How to do a Martial Arts High Block
This page will show you how to do a martial arts high block. This block is also known as a rising block.
With a high block, martial arts students bring the outside of their forearm above their head. This block is used to protect against high attacks (i.e. axe kick to the head, a person swinging a club, etc.). In the real world of combat, this can be used for a push, attempted grab, or as a stike to throat area.
For more blocking techniques, please visit the main Martial Arts Blocks section.
- Traditionally the high block is over the head and should just barely be in view when straining the eyes up at the block. It should never be at the forehead because that leaves the top of the head open.
- Arm should be turned and oriented so that the palm is facing up, this allows the user to block with the brachioradialis and the flexors as these make up the meaty part of the bottom of the arm. The ulna is the main bone that supports this block.
- During this block the ulna and radius should not be lying horizontally but that the elbow should be lower than that of the wrist. This way (like the roof of a house) the force of the blow has some where to be redirected towards the outside of the body.
- Some school emphasize angling the wrist so that metacarpals are pointing upward, this enables the wrist to be able to act as a hook so that the block can tactically turn into a grab and counter.
- Tactically the high block can go straight out more like a punch with the palm down, striking the attackers strike and can follow right into a punch.
- Note that with every block the next blocking hand must come up in front of the current block, so that the arms do not become tangled and that the framing of the block can be break a the hold of the attacker grabbing the current blocking hand.
- Correct and Incorrect positions of a high block, "Karate +", Christopher Adamchek Pinterest page, https://www.pinterest.com/pin/563442603353701242/ added 04/26/15
- High block framing, "Karate +", Christopher Adamchek Pinterest page, https://www.pinterest.com/pin/563442603353715584/ added 04/26/15
- Animated high block gif, "Karate +", Christopher Adamchek Pinterest page, https://www.pinterest.com/pin/563442603356124098/ added 04/26/15
- High block fighting sequence, "Karate +", Christopher Adamchek Pinterest page, https://www.pinterest.com/pin/563442603355621055/ added 04/26/15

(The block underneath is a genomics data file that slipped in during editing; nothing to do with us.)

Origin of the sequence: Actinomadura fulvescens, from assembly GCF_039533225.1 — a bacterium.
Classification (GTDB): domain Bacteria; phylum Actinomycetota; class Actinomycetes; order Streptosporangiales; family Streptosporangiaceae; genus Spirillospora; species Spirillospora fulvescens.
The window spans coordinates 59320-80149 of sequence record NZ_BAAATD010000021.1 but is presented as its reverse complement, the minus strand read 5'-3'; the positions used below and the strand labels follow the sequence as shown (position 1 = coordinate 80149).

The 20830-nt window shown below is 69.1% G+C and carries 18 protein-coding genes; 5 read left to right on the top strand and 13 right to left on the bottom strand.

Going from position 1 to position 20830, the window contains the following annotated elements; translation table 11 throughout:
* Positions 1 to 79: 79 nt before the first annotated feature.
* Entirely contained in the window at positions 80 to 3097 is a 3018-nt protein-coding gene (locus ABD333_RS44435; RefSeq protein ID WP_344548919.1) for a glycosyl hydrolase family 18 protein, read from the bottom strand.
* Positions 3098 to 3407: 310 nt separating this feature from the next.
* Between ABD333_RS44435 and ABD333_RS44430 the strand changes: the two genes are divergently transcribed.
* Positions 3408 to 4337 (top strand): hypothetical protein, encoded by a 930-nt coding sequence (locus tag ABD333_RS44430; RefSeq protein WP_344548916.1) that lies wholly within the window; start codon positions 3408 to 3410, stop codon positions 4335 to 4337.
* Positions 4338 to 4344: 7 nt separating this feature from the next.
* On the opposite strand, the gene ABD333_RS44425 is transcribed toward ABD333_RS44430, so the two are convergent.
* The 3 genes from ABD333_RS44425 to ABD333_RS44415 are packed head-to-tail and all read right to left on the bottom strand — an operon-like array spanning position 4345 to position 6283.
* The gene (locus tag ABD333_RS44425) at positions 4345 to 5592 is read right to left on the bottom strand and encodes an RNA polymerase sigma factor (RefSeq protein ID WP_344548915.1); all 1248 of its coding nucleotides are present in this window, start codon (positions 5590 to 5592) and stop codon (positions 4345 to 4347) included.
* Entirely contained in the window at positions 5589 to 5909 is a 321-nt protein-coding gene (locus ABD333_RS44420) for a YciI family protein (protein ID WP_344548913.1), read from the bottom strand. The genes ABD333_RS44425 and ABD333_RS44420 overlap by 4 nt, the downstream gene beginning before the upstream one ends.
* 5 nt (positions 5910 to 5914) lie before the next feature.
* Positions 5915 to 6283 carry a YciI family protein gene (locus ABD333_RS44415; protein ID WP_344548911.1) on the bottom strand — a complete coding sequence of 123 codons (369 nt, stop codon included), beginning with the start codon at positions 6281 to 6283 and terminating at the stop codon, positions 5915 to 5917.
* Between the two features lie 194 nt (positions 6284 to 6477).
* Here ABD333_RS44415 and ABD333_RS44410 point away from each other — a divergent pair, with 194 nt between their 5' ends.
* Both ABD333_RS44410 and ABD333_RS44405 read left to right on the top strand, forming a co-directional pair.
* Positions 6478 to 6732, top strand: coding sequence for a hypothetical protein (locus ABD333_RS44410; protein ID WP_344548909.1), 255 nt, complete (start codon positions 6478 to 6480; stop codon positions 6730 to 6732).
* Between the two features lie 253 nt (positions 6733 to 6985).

Wiki Recommendations by Google
Black Belt Wiki Community
- Please visit the wiki community to read all of our members posts & replies. However, we have listed below some of the recent posts & top-rated topics added by our members to the wiki's social community. These are not wiki pages but rather are fantastic member generated questions, answers & even the occasional joke focused on martial arts topics. We hope you become a member.
Highly Rated Posts on the Wiki Community
Recent Wiki Community Posts
- Karate Kakie practice I was curious how many of my fellow karateka here practice kakie it is a series of "pushing hands" drills - which accept and flow off of an opponents incoming momentum as well as how to effectively push an opponent It is sometimes also described as ...
- Special Forces Strength Training Here are a few "easy" exercises to spice up your next martial arts strength training workout. I like how he incorporates grappling dummies and plyomterics into his workout. If I had to do this training routine, I would be losing body parts after a few...
- Let's play Detective My instructor and I were talking about the upcoming Power Rangers film, and how it would be different to the original series. He then started to tell me of a movie he saw in the 80's that seemed to follow a similar formula to power rangers, where kids ...
At no extra cost to you, Black Belt Wiki makes a small commission if you buy products via these Amazon links. Your purchase helps keep this wiki free for all visitors. Thank you for your support!
Material on this wiki may not be copied or reproduced without the written approval of Black Belt Wiki.
All rights reserved. For other terms & conditions, please read our legal disclaimer. This site is for informational purposes only. All martial arts techniques and fitness exercises should be supervised by a trained martial arts instructor in order to prevent injuries and to ensure the proper technique is utilized. If you have had an injury or are in pain, please see a doctor before starting or continuing any martial arts and/or physical fitness program.
Martial Arts Products
- Books - Most Popular Martial Arts Books
- Grappling - BJJ, Judo, MMA, etc.
- DVDs - Best Instructional DVDs
- Gloves - Boxing, MMA, etc.
- Heavy Bags, Kicking Pads & Shields
- Kata & Forms
- Shoes - Karate, Taekwondo, Wrestling, Boxing, etc.
- Sparring Gear
- Stretching & Flexibility
- Training - Iron Palm, Punching Mitts, etc.
- Uniforms & Gi